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How have foreign stocks historically fared?

(MoneyWatch) Elroy Dimson, Paul Marsh and Mike Staunton are well known for their research on stock market returns. Their 2002 book, "Triumph of the Optimists," provided evidence on stock market returns and the equity risk premium from 19 countries -- two North American markets (the U.S. and Canada), eight markets from Euro currency area (Belgium, Finland, France, Germany, Ireland, Italy, the Netherlands and Spain), five other European markets (Denmark, Norway, Sweden, Switzerland and the U.K.), three Asia-Pacific markets (Japan, Australia and New Zealand), and one African market (South Africa). In October, they updated their data through 2010.

These 19 countries accounted for an estimated 89 percent of the world stock market in 1900. The remaining 11 percent came from markets that existed in 1900, but no data is available, as markets failed to survive (such as Russia in 1917 and China in 1949) and investors were wiped out. To quantify the maximum possible impact of omitted markets on the magnitude of the historical equity risk premium, the authors made the extreme assumption that all omitted markets became valueless, and that occurred for every omitted country in a single year. They calculated what risk premium investors would have earned if in 1900 they had purchased a holding in the entire world market, including countries omitted from the DMS database, and held this portfolio for 111 years. The following is a summary of their findings:

  • Investment returns can be extremely volatile. Losses can be huge. From peak to trough, U.S. stocks fell by 79 percent in real terms in the 1929-1931 Wall Street crash. The worst period for U.K. equities was the 1973-74 bear market, with stocks falling 71 percent in real terms, and by 57 percent in a single year (1974). 2008 was the worst year on record for eight countries, for the world index, the world ex-USA, and Europe.
  • For their 19-country world index, over the entire 111 years, geometric (compound) mean real returns were an annualized 5.5 percent, the equity risk premium relative to Treasury bills was an annualized 4.5 percent, and the equity premium relative to long-term government bonds was an annualized 3.8 percent.
  • In the U.S. stocks returned 9.4 percent per year, bonds 4.8 percent, T-bills 3.9 percent, and inflation rose 3 percent.
  • The real stock return was positive in every location, typically 3 percent to 6 percent per year. Stocks were the best performing asset class within every market and bonds beat bills everywhere -- exactly as we would expect since stocks are riskier than bonds and bonds are riskier than shorter-term bills.
  • While in most countries bonds gave a positive real return, six countries experienced negative real returns. With the exception of Finland, the others were also among the worst stock performers. Their poor performance mostly dates to the first half of the 20th century -- these countries suffered most from the ravages of war and civil strife, and from periods of high inflation or hyperinflation, typically associated with wars and their aftermath.
  • U.S. stocks did well, but the U.S. wasn't the top performer. Our returns were not especially high relative to the world averages. The real return on U.S. stocks of 6.3 percent is 1.3 percent higher than the average of the other 18 countries.
  • U.S. stocks experienced a standard deviation of 20.3 percent, sixth-lowest behind Canada (17.2 percent), Australia (18.2 percent), New Zealand (19.7 percent), Switzerland (19.8 percent), and the U.K. (20 percent). The world index has a standard deviation of just 17.7 percent, showing the risk reduction obtained from international diversification. The most volatile markets were Germany (32.2 percent), Finland (30.3 percent), Japan (29.8 percent), and Italy (29 percent), which were the countries most seriously affected by the depredations of war and inflation. In Finland's case, its volatility reflected its heavy concentration in a single stock (Nokia) during more recent periods.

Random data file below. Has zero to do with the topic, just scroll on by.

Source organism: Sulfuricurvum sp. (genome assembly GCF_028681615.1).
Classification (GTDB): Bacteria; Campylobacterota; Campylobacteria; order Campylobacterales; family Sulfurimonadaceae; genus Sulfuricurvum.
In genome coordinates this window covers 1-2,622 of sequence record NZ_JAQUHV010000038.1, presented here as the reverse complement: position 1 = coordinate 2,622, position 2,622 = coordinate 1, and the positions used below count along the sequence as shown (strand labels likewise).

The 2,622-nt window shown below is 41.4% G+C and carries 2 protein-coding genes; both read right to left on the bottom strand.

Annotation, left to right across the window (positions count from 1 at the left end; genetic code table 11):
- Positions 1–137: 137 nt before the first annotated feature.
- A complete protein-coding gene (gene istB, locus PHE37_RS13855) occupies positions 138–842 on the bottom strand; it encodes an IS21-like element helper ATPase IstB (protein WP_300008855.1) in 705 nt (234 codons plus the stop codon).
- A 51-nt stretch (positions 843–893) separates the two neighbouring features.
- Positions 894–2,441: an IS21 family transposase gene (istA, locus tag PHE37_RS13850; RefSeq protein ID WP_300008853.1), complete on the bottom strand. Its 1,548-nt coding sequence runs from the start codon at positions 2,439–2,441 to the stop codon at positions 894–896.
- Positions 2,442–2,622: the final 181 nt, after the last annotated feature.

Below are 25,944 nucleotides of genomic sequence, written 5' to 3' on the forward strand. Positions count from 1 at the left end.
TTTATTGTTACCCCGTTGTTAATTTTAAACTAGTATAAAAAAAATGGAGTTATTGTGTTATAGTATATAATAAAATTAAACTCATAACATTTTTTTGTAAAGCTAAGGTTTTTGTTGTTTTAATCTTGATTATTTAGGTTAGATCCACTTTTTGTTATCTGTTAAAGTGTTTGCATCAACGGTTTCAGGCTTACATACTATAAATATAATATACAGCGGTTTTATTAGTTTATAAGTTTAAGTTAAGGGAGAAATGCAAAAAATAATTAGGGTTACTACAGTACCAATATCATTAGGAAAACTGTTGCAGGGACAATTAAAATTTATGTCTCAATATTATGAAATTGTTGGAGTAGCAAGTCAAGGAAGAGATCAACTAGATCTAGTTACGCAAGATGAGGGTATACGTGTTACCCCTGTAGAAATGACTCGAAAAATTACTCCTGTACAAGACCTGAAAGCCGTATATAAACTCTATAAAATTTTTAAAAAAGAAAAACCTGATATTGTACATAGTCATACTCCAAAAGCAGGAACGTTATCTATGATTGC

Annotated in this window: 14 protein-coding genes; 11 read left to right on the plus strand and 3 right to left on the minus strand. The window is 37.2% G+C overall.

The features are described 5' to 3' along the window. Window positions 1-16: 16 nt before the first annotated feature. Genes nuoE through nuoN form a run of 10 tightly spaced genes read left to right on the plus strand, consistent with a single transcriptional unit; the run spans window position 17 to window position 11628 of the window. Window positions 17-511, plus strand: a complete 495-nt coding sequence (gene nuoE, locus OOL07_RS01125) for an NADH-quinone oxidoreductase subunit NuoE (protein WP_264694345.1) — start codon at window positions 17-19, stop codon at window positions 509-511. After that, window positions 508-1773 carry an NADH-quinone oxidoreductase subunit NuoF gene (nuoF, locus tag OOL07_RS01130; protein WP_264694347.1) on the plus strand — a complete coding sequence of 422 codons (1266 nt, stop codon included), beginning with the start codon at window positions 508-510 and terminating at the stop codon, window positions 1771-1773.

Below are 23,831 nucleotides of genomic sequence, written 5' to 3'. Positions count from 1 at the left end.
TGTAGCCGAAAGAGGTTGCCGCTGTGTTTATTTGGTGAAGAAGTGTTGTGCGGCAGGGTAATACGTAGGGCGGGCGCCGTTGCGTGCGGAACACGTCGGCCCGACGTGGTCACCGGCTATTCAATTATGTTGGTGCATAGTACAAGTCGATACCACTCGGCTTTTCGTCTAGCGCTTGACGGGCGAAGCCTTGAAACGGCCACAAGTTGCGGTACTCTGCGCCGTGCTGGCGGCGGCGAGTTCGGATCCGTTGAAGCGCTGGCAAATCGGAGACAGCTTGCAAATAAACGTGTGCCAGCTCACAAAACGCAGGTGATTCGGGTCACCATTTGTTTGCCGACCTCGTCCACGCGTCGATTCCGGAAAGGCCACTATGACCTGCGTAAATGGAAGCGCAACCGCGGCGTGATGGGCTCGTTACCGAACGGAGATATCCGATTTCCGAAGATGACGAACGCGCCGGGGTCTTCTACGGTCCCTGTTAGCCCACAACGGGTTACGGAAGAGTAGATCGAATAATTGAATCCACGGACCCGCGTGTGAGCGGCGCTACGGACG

• The dividend yield has been the dominant factor historically. Across all 19 countries, the mean yield was 4.5 percent. It was as large as 5.8 percent (South Africa) and as low as 3.5 percent (Switzerland). In the U.S., it was 4.2 percent. For the world index, the annualized dividend yield was 4.1 percent, which is 3.1 percent higher than the real risk-free return from Treasury bills. Surprisingly, they found that the equally weighted average rate of real dividend growth across the 19 countries was slightly negative (-0.1 percent). For the U.S., dividend growth was 1.4 percent (the highest for any country). An expansion in the price-to-dividend ratio enhanced returns slightly (0.5 percent). For the U.S., the expansion contributed 0.6 percent to returns.
  • The impact on the equity risk premium from survivorship bias is negligible, about 0.1 percent.

The authors also took a stab at estimating the forward-looking equity risk premium. They began with the current yield on the world index of about 2.5 percent, well below the long-run historical average. Assuming future real dividend growth of 2 percent, the prospective geometric premium on the world index is just 3 percent to 3.5 percent, depending on the assumption made about the likely future real risk-free rate. The corresponding arithmetic mean risk premium would be around 4.5 percent to 5 percent. Both are below the historical average.

The message for investors is to be careful to avoid building return assumptions in your investment plan that rely on historical (backward-looking) metrics. If the authors are correct, and most financial economists today agree with their conclusion, doing so is likely to lead to not meeting your financial goals.

Image courtesy of Flickr user Horia Varlan

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